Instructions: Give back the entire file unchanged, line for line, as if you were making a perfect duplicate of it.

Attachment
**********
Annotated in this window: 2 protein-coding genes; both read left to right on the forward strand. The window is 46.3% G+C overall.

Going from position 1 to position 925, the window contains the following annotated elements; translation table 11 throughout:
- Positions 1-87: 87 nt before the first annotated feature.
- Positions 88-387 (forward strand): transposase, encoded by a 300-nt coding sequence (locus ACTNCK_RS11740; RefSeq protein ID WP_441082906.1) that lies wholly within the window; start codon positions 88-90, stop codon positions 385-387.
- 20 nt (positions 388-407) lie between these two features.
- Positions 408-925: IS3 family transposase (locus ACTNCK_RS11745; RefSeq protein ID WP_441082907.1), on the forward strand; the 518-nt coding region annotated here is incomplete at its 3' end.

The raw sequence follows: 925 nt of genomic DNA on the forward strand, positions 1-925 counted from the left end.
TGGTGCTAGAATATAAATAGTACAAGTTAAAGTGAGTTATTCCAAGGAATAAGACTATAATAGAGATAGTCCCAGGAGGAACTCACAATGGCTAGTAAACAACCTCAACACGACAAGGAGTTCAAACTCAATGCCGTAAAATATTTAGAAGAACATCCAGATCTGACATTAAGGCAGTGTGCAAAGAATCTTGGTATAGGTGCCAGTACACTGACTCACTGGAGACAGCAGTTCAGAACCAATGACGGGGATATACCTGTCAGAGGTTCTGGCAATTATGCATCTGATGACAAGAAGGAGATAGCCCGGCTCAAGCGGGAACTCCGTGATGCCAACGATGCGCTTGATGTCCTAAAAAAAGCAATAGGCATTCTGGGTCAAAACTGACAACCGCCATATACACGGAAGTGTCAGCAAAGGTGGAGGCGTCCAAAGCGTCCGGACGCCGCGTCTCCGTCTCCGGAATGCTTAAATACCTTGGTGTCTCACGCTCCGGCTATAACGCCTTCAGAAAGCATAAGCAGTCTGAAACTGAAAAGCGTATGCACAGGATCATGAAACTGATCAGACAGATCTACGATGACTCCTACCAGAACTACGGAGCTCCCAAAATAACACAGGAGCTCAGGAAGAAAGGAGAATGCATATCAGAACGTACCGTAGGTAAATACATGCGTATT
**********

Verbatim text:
Annotated in this window: 2 protein-coding genes; both read left to right on the forward strand. The window is 46.3% G+C overall.

Going from position 1 to position 925, the window contains the following annotated elements; translation table 11 throughout:
- Positions 1-87: 87 nt before the first annotated feature.
- Positions 88-387 (forward strand): transposase, encoded by a 300-nt coding sequence (locus ACTNCK_RS11740; RefSeq protein ID WP_441082906.1) that lies wholly within the window; start codon positions 88-90, stop codon positions 385-387.
- 20 nt (positions 388-407) lie between these two features.
- Positions 408-925: IS3 family transposase (locus ACTNCK_RS11745; RefSeq protein ID WP_441082907.1), on the forward strand; the 518-nt coding region annotated here is incomplete at its 3' end.

The raw sequence follows: 925 nt of genomic DNA on the forward strand, positions 1-925 counted from the left end.
TGGTGCTAGAATATAAATAGTACAAGTTAAAGTGAGTTATTCCAAGGAATAAGACTATAATAGAGATAGTCCCAGGAGGAACTCACAATGGCTAGTAAACAACCTCAACACGACAAGGAGTTCAAACTCAATGCCGTAAAATATTTAGAAGAACATCCAGATCTGACATTAAGGCAGTGTGCAAAGAATCTTGGTATAGGTGCCAGTACACTGACTCACTGGAGACAGCAGTTCAGAACCAATGACGGGGATATACCTGTCAGAGGTTCTGGCAATTATGCATCTGATGACAAGAAGGAGATAGCCCGGCTCAAGCGGGAACTCCGTGATGCCAACGATGCGCTTGATGTCCTAAAAAAAGCAATAGGCATTCTGGGTCAAAACTGACAACCGCCATATACACGGAAGTGTCAGCAAAGGTGGAGGCGTCCAAAGCGTCCGGACGCCGCGTCTCCGTCTCCGGAATGCTTAAATACCTTGGTGTCTCACGCTCCGGCTATAACGCCTTCAGAAAGCATAAGCAGTCTGAAACTGAAAAGCGTATGCACAGGATCATGAAACTGATCAGACAGATCTACGATGACTCCTACCAGAACTACGGAGCTCCCAAAATAACACAGGAGCTCAGGAAGAAAGGAGAATGCATATCAGAACGTACCGTAGGTAAATACATGCGTATT